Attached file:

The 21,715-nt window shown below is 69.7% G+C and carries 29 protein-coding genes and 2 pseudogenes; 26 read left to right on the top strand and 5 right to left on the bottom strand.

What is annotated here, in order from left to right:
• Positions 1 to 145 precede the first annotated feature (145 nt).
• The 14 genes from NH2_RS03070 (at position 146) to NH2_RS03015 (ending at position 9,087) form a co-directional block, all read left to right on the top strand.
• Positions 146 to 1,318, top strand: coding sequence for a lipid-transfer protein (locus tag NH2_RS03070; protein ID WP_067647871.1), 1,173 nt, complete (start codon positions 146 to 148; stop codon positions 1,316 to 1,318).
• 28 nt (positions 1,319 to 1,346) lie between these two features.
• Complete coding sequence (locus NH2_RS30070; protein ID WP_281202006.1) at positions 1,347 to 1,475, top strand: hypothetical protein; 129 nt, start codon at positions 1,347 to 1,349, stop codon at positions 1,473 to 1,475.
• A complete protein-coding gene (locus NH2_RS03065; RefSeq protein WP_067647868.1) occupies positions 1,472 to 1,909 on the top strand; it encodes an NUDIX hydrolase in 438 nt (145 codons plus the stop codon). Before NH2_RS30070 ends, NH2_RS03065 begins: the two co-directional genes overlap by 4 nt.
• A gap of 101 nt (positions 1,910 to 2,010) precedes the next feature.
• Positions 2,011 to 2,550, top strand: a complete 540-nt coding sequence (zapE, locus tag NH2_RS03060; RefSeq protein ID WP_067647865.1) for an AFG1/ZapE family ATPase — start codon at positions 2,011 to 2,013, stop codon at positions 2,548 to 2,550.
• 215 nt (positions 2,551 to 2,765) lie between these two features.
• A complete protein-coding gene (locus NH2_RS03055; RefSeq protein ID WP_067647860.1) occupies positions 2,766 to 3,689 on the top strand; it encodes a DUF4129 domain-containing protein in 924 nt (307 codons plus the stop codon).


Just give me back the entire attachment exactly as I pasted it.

The 21,715-nt window shown below is 69.7% G+C and carries 29 protein-coding genes and 2 pseudogenes; 26 read left to right on the top strand and 5 right to left on the bottom strand.

What is annotated here, in order from left to right:
• Positions 1 to 145 precede the first annotated feature (145 nt).
• The 14 genes from NH2_RS03070 (at position 146) to NH2_RS03015 (ending at position 9,087) form a co-directional block, all read left to right on the top strand.
• Positions 146 to 1,318, top strand: coding sequence for a lipid-transfer protein (locus tag NH2_RS03070; protein ID WP_067647871.1), 1,173 nt, complete (start codon positions 146 to 148; stop codon positions 1,316 to 1,318).
• 28 nt (positions 1,319 to 1,346) lie between these two features.
• Complete coding sequence (locus NH2_RS30070; protein ID WP_281202006.1) at positions 1,347 to 1,475, top strand: hypothetical protein; 129 nt, start codon at positions 1,347 to 1,349, stop codon at positions 1,473 to 1,475.
• A complete protein-coding gene (locus NH2_RS03065; RefSeq protein WP_067647868.1) occupies positions 1,472 to 1,909 on the top strand; it encodes an NUDIX hydrolase in 438 nt (145 codons plus the stop codon). Before NH2_RS30070 ends, NH2_RS03065 begins: the two co-directional genes overlap by 4 nt.
• A gap of 101 nt (positions 1,910 to 2,010) precedes the next feature.
• Positions 2,011 to 2,550, top strand: a complete 540-nt coding sequence (zapE, locus tag NH2_RS03060; RefSeq protein ID WP_067647865.1) for an AFG1/ZapE family ATPase — start codon at positions 2,011 to 2,013, stop codon at positions 2,548 to 2,550.
• 215 nt (positions 2,551 to 2,765) lie between these two features.
• A complete protein-coding gene (locus NH2_RS03055; RefSeq protein ID WP_067647860.1) occupies positions 2,766 to 3,689 on the top strand; it encodes a DUF4129 domain-containing protein in 924 nt (307 codons plus the stop codon).